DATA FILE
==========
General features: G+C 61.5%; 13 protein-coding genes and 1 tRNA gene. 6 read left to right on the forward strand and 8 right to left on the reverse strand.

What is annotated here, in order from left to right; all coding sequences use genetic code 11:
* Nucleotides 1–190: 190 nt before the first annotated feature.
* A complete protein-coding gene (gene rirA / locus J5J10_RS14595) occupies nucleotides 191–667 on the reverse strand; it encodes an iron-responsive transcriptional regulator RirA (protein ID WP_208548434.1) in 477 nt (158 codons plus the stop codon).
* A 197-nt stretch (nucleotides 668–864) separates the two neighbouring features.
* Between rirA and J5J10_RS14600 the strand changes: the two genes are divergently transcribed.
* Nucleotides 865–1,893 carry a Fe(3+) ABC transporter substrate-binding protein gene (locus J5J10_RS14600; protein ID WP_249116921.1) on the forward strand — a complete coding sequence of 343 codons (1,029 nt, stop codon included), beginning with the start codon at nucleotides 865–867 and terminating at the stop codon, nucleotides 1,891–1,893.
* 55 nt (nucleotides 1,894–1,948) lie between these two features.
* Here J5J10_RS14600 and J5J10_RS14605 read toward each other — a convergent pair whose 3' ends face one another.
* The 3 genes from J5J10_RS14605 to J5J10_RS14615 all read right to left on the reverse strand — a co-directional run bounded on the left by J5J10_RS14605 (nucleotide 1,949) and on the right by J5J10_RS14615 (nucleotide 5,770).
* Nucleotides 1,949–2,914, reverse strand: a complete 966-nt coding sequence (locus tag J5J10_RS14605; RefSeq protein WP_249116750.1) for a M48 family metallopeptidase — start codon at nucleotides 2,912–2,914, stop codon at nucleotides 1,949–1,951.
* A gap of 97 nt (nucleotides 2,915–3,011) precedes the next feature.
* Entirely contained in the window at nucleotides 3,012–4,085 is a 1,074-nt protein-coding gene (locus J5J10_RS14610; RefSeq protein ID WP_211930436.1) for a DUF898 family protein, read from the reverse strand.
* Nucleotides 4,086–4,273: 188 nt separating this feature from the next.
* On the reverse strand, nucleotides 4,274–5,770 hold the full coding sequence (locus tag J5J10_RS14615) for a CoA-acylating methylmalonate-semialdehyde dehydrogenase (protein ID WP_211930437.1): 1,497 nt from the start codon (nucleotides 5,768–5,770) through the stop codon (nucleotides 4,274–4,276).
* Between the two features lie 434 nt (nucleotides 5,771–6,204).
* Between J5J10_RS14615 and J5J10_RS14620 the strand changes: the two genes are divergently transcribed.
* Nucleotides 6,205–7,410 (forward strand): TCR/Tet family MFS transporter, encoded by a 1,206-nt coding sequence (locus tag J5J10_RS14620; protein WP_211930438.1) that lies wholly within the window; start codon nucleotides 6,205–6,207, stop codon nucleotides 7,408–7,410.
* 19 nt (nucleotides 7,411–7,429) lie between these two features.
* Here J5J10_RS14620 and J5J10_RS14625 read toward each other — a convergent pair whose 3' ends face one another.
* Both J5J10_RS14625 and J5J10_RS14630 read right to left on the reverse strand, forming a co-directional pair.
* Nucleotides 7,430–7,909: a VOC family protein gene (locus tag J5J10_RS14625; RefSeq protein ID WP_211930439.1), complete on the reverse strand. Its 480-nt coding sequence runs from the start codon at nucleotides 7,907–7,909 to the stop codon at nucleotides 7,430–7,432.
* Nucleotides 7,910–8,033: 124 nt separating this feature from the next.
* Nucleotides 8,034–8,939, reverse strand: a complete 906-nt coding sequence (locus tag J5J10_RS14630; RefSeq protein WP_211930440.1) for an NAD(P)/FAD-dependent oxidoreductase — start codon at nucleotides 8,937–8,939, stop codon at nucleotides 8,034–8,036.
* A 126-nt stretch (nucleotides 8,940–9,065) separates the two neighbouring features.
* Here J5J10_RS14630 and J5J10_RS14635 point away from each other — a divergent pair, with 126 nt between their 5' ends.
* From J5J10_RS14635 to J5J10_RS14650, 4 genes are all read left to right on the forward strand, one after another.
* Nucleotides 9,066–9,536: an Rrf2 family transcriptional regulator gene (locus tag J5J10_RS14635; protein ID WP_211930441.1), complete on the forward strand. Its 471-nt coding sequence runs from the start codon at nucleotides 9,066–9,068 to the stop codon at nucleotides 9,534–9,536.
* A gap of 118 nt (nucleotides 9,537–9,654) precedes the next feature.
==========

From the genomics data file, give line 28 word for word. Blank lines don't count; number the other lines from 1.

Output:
* Nucleotides 9,066–9,536: an Rrf2 family transcriptional regulator gene (locus tag J5J10_RS14635; protein ID WP_211930441.1), complete on the forward strand. Its 471-nt coding sequence runs from the start codon at nucleotides 9,066–9,068 to the stop codon at nucleotides 9,534–9,536.